In recent weeks, Chris and I have checked out a couple of new entrants here in Southampton, both of which are literally walking distance from us, and next door to each other. It's my hope both of these will become Southampton institutions. In one case, the restaurant is already an institution in New York City.
The Southampton Social Club is a gorgeous building with a large patio and sprawling lawn out back that is primarily known for the nightlife (beginning at around 10 PM) that remains their core business. Managing partner Ian Stone and chef Scott Kampf have upped the ante in order to introduce the rest of us non-clubbers to a lovely space with a lovely meal (and developing some positive PR by way of a decent restaurant might go a long way towards easing local mistrust and antagonism for the late night summer crowds).
I'd seen ads locally promoting the restaurant, but figured the cuisine was geared towards late night munchies. But in late April, having read several good reviews of the place on TripAdvisor and Yelp, we tried it out.
The large, classically decorated dining room is lovely and serene, and the menu offerings looked delectable...and were. The crab cake, which had been noted in severeal of the reviews I'd read, was wonderful...so much crab it was amazing it held together. I ordered it again when we dined at Southampton Social Club for the second time last week, this time bringing four friends. The six of us passed around each appetizer and entree for group consensus, and we loved it all. Mussels, the Caesar salad, the zucchini chips with aioli...yum. We tried the full gamut of entrees..mahi mahi, steak, chicken, and the vegetable Napoleon, and found all absolutely delicious. Service was attentive and perhaps because we dined relatively early in the evening, the noise level was moderate. A great night, all around. We plan to be back, often, and recommend to guests.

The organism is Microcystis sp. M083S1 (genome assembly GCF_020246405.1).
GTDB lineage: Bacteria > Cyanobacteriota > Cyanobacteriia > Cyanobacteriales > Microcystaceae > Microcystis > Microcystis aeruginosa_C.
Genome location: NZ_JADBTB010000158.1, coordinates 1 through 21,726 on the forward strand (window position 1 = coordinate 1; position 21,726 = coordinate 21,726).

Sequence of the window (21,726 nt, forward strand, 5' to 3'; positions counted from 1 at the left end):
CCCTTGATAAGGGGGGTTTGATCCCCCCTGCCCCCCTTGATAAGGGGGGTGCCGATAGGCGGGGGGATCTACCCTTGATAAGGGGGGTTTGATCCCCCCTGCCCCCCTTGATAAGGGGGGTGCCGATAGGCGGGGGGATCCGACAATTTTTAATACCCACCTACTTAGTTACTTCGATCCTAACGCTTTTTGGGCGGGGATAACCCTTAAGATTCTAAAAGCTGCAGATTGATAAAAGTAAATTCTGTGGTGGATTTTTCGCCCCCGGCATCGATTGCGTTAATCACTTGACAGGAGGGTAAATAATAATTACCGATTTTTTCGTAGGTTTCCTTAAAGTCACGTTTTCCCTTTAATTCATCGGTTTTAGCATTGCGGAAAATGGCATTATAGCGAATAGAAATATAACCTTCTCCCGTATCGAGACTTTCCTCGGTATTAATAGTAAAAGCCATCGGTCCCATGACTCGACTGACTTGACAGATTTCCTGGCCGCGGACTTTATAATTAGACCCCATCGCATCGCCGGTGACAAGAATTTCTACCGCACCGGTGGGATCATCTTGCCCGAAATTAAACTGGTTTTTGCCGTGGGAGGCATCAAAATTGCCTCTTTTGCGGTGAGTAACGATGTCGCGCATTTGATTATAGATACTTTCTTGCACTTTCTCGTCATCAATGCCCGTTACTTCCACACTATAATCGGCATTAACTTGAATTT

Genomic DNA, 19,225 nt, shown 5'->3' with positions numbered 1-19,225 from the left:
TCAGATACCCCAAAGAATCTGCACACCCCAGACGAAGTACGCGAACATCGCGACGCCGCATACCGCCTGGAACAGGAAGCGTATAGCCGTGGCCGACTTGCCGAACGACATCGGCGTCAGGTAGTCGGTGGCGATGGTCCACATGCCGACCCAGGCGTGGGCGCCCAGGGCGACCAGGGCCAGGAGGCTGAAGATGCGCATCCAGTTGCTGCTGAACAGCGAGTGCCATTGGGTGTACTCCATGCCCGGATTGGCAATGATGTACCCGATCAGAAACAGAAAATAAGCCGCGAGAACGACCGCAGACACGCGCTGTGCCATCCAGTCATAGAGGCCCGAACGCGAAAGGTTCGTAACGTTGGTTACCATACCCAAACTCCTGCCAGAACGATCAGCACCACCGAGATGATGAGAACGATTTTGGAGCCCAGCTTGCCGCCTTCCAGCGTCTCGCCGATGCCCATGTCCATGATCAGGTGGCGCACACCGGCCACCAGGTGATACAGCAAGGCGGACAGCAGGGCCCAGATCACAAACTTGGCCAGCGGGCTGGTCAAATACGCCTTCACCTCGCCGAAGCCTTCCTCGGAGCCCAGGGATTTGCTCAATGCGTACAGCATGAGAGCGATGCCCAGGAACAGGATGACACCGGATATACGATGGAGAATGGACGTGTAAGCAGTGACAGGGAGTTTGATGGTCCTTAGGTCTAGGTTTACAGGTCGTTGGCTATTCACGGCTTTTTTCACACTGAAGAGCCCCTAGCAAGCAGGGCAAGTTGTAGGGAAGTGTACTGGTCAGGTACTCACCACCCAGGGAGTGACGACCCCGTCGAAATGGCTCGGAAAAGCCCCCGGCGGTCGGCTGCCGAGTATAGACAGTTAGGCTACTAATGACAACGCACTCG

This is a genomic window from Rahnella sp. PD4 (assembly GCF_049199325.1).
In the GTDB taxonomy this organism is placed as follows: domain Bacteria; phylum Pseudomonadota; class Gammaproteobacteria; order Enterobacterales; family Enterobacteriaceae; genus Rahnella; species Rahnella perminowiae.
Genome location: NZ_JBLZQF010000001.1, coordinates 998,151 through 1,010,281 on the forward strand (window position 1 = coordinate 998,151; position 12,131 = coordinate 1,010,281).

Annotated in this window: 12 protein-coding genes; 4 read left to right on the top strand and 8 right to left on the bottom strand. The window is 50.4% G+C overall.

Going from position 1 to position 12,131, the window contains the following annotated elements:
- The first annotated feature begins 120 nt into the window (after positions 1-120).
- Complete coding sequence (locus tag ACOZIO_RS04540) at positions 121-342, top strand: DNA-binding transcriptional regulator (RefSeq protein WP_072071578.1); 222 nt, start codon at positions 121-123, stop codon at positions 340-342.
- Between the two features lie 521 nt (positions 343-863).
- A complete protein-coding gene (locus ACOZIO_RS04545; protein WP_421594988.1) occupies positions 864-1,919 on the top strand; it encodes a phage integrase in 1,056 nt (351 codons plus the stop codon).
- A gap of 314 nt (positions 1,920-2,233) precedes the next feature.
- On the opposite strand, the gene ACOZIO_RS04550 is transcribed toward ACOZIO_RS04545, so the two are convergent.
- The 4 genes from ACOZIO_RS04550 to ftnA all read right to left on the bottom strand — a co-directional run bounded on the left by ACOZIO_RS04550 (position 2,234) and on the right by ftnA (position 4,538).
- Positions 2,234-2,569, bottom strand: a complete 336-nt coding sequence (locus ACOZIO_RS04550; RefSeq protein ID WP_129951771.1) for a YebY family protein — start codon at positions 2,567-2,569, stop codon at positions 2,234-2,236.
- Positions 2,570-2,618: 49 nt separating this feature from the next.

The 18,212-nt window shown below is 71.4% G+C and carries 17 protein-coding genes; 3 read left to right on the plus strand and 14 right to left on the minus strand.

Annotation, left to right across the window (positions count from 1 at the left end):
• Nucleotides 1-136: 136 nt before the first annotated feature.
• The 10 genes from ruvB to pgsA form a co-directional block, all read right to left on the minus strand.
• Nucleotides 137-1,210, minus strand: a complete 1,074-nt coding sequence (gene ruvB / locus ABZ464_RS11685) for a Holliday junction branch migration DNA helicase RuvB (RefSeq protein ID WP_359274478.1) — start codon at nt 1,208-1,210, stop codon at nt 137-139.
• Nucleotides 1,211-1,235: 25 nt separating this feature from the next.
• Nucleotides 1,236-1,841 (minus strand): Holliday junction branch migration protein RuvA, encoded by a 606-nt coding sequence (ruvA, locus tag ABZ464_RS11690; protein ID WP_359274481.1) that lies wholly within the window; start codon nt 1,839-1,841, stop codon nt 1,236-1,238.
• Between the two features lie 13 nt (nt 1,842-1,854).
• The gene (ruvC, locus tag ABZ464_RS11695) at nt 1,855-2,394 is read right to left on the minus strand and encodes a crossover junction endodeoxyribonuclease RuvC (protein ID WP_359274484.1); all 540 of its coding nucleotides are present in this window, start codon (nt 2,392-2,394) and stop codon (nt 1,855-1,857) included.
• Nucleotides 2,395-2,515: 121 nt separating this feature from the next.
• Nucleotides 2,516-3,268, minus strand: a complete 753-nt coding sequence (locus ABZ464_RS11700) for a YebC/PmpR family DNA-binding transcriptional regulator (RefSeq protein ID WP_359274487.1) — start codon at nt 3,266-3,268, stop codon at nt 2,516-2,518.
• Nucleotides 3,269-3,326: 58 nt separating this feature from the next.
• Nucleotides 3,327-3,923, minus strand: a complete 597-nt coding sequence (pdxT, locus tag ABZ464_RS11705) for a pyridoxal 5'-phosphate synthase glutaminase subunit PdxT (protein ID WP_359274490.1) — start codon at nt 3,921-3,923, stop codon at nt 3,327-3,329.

The second and more famous addition to Southampton's culinary lineup is Delmonico's Southampton, which opened in the corner location on Elm Street and Railroad Plaza that for years held the restaurant Savanna's. Chris and I were able to attend their grand opening, which those of us who have been in the trade know can be a little rocky when a restaurant is still working the bugs out of their kitchen and table service.
Impressively, this was hardly the case at Delmonico's, which is an institution on Beaver Street downtown in NYC and has been since 1837, billing itself the oldest restaurant in America. (I'd thought Antoine's, in New Orleans, held that title, but that vernerable fixture of the French Quarter opened three years later in 1840.)
Delmonico's is a known primarily as a steakhouse, but among its fabled firsts include the invention of Eggs Benedict, Chicken a la King (originally Chicken a la Keene, after a patron), and Lobster Newberg. So I had to try the appetizer called Crab Cake Benedict. This was a single crab cake, topped with a poached quail's egg (sweet!) and finished with a special hollandaise. Presentation was marvelous and the taste sublime. All four of us opted for Delmonico's Signature Steak. We've had steak at Smith & Wollenski, Ruth Chris's, the Palm, Bobby Van's, and other known steakhouses. This was the best steak I've ever had.
Noise level was exuberant, but I was very pleased to note that the decor now includes carpet, a feature sadly lacking when it was Savanna's, which will help keep the noise level somewhat in check. (It's still a challenge due to the floor to ceiling windows on the street side.)
Congrats and welcome to Delmonico's managing directors Nicholas and Dennis...we hope for a long tenure and years of satisfied patrons, from A Butler's Manor and beyond!
Quote of the Day: The only time to eat diet food is while waiting for the steak to cook. --Julia Child